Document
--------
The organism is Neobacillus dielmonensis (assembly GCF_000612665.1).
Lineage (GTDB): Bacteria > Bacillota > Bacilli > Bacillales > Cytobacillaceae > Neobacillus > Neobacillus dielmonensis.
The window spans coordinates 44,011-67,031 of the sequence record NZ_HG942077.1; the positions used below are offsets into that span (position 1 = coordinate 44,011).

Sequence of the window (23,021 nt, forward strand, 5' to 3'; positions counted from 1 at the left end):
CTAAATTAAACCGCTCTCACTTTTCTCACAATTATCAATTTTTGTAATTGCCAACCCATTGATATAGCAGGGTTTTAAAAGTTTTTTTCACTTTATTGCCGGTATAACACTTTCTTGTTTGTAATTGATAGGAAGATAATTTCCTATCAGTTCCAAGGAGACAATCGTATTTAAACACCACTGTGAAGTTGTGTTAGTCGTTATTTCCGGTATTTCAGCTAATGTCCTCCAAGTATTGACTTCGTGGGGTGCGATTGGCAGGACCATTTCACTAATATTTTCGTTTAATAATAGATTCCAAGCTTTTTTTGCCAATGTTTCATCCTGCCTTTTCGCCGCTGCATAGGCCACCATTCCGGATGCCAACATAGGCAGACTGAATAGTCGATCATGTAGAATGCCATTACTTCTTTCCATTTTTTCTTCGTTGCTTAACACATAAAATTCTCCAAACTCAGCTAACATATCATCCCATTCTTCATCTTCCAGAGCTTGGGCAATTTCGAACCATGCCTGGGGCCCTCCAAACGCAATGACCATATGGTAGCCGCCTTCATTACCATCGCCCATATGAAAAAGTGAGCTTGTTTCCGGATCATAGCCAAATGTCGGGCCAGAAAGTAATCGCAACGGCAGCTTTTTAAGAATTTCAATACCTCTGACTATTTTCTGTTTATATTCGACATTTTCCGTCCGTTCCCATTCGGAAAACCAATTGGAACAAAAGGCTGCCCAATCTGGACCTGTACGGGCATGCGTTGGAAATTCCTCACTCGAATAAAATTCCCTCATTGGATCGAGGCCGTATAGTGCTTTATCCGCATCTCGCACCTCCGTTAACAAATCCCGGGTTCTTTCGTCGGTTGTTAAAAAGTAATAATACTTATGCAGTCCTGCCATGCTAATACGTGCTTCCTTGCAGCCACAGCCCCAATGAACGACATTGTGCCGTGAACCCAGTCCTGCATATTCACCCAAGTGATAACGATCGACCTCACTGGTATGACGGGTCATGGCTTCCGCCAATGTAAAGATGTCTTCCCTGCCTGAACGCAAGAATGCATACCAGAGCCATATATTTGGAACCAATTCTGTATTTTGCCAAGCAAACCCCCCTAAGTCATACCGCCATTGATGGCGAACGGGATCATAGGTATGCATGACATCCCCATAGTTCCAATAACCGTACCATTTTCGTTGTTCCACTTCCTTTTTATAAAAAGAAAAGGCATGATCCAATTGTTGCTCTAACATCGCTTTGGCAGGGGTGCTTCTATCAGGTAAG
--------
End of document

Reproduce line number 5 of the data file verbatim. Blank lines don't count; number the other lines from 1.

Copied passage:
CTAAATTAAACCGCTCTCACTTTTCTCACAATTATCAATTTTTGTAATTGCCAACCCATTGATATAGCAGGGTTTTAAAAGTTTTTTTCACTTTATTGCCGGTATAACACTTTCTTGTTTGTAATTGATAGGAAGATAATTTCCTATCAGTTCCAAGGAGACAATCGTATTTAAACACCACTGTGAAGTTGTGTTAGTCGTTATTTCCGGTATTTCAGCTAATGTCCTCCAAGTATTGACTTCGTGGGGTGCGATTGGCAGGACCATTTCACTAATATTTTCGTTTAATAATAGATTCCAAGCTTTTTTTGCCAATGTTTCATCCTGCCTTTTCGCCGCTGCATAGGCCACCATTCCGGATGCCAACATAGGCAGACTGAATAGTCGATCATGTAGAATGCCATTACTTCTTTCCATTTTTTCTTCGTTGCTTAACACATAAAATTCTCCAAACTCAGCTAACATATCATCCCATTCTTCATCTTCCAGAGCTTGGGCAATTTCGAACCATGCCTGGGGCCCTCCAAACGCAATGACCATATGGTAGCCGCCTTCATTACCATCGCCCATATGAAAAAGTGAGCTTGTTTCCGGATCATAGCCAAATGTCGGGCCAGAAAGTAATCGCAACGGCAGCTTTTTAAGAATTTCAATACCTCTGACTATTTTCTGTTTATATTCGACATTTTCCGTCCGTTCCCATTCGGAAAACCAATTGGAACAAAAGGCTGCCCAATCTGGACCTGTACGGGCATGCGTTGGAAATTCCTCACTCGAATAAAATTCCCTCATTGGATCGAGGCCGTATAGTGCTTTATCCGCATCTCGCACCTCCGTTAACAAATCCCGGGTTCTTTCGTCGGTTGTTAAAAAGTAATAATACTTATGCAGTCCTGCCATGCTAATACGTGCTTCCTTGCAGCCACAGCCCCAATGAACGACATTGTGCCGTGAACCCAGTCCTGCATATTCACCCAAGTGATAACGATCGACCTCACTGGTATGACGGGTCATGGCTTCCGCCAATGTAAAGATGTCTTCCCTGCCTGAACGCAAGAATGCATACCAGAGCCATATATTTGGAACCAATTCTGTATTTTGCCAAGCAAACCCCCCTAAGTCATACCGCCATTGATGGCGAACGGGATCATAGGTATGCATGACATCCCCATAGTTCCAATAACCGTACCATTTTCGTTGTTCCACTTCCTTTTTATAAAAAGAAAAGGCATGATCCAATTGTTGCTCTAACATCGCTTTGGCAGGGGTGCTTCTATCAGGTAAG